Commentary in Chicago Tribune Claims that Misguided Obama Blocks Keystone Pipeline

Park Forest, IL—(ENEWSPF)—January 23, 2012.  Last week President Obama announced that he concurs with the recommendations of the State Department and has denied the application of the Keystone Pipeline project.  In making this announcement, President Obama indicated that:

“This announcement is not a judgment on the merits of the pipeline, but the arbitrary nature of a deadline that prevented the State Department from gathering the information necessary to approve the project and protect the American people.”

The Chicago Tribune’s editorial following this announcement indicated that President Obama was ‘misguided’ in his rejection of the project.  Full text of the editorial can be found at:,0,3017097.story

What follows is a response to the Tribune editorial written by David R. Matteson, Emeritus Professor, Governors State University division of Psychology & Counseling.  It is being reprinted with the express permission of the author.

Dear Editor:

“Pipeline Politics” (Thur. Jan. 19 Editorial) criticizes Obama’s insistence that the Tar Sands proposal needs study, as if it were simply a political decision. The threats are brushed aside with the statement that “there is not much evidence.” However, many of the previous pipelines have developed leaks. Last November’s announcement by the Tar Sands company, agreeing to re-route the pipeline plan to avoid having the oil travel over the Nebraska aquifer, amounted to an admission that there will be leaks if this pipeline is built.

More important, the editorial completely ignored the evidence concerning the dangers of burning “dirty oil.” Doing so results in at least 3 times as much carbon emission per gallon as burning regular oil. This poses the serious danger of pushing global warming over the tipping point.  Scientists and climate experts, and some national governments, are now saying 350 parts per million is the safe upper limit for CO2 in our atmosphere. Scientists believe the use of the “dirty oil” from the Tar Sands reservoir will bring us to well over 400 parts per million!  That could lead to the demise of planet earth as we know it, in the lifetime of our great grandchildren.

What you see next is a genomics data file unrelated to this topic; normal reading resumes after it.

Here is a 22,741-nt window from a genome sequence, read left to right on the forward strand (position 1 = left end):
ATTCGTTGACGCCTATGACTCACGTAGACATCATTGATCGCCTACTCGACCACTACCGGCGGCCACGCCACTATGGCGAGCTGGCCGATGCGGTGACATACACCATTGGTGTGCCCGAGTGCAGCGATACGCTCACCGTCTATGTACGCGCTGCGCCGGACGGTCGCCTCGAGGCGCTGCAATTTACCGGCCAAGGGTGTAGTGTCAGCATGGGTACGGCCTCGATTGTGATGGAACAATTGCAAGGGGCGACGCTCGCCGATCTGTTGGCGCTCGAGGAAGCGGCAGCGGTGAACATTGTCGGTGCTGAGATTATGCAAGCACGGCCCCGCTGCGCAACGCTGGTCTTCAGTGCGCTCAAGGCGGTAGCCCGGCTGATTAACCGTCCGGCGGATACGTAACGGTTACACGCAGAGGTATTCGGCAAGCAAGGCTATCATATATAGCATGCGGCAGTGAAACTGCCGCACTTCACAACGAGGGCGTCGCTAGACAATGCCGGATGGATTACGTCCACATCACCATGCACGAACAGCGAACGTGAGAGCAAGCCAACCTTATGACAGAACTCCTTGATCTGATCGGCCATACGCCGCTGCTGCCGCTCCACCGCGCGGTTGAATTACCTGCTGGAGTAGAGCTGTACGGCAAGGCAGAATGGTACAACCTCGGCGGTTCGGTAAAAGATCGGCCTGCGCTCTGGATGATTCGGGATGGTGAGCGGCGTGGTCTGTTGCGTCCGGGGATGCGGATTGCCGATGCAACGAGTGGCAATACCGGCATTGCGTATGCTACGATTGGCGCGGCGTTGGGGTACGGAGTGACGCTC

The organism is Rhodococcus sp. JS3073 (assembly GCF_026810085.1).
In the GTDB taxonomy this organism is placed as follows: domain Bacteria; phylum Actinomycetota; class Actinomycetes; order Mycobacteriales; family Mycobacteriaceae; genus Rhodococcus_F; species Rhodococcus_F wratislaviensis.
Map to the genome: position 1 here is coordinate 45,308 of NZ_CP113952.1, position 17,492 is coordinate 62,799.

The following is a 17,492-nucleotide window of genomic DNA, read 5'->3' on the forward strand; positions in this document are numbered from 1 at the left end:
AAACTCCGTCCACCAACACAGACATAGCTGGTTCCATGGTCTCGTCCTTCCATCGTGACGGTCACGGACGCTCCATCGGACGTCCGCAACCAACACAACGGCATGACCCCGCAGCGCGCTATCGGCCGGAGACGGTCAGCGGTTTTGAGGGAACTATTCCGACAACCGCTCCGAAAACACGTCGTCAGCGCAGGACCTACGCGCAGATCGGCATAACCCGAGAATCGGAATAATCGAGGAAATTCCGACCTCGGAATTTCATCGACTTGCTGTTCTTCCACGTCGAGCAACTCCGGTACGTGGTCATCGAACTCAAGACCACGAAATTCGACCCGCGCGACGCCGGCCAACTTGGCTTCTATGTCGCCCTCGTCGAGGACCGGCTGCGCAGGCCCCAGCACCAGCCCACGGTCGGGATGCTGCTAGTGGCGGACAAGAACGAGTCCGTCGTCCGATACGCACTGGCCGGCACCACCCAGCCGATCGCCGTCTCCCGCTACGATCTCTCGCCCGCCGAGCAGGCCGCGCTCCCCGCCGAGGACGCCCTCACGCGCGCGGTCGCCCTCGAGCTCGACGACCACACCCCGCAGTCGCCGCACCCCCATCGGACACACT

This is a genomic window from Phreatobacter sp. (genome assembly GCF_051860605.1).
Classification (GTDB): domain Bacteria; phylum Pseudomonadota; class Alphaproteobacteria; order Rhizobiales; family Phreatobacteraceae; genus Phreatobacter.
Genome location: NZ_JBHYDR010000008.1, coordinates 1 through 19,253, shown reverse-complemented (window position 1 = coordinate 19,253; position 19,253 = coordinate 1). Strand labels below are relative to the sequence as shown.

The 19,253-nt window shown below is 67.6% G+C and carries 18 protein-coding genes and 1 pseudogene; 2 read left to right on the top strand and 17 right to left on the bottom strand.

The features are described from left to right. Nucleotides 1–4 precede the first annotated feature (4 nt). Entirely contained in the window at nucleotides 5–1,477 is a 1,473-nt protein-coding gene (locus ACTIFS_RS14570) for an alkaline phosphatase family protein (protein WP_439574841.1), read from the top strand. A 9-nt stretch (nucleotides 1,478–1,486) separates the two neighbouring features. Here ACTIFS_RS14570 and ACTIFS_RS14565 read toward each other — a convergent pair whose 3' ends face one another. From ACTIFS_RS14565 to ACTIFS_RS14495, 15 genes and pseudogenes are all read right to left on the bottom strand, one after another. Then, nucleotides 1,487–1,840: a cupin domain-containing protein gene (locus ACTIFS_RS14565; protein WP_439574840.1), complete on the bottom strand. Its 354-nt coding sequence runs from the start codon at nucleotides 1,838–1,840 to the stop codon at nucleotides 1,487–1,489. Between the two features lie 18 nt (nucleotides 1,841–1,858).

President George W. Bush stated that the U.S. was addicted to oil. Are we willing to overcome our addiction to fossil fuels, and work to develop jobs that provide clean energy? Or (to use the addiction metaphor) do we insist on borrowing the dirtiest needle from a fellow addict, in order to continue our “habit”?

Should a responsible President lead us to overcome our addiction?  Or, as the editorial suggests, should he carry on business as usual — even if that means a hot hell of existence for our descendants?

David R. Matteson, Crete IL

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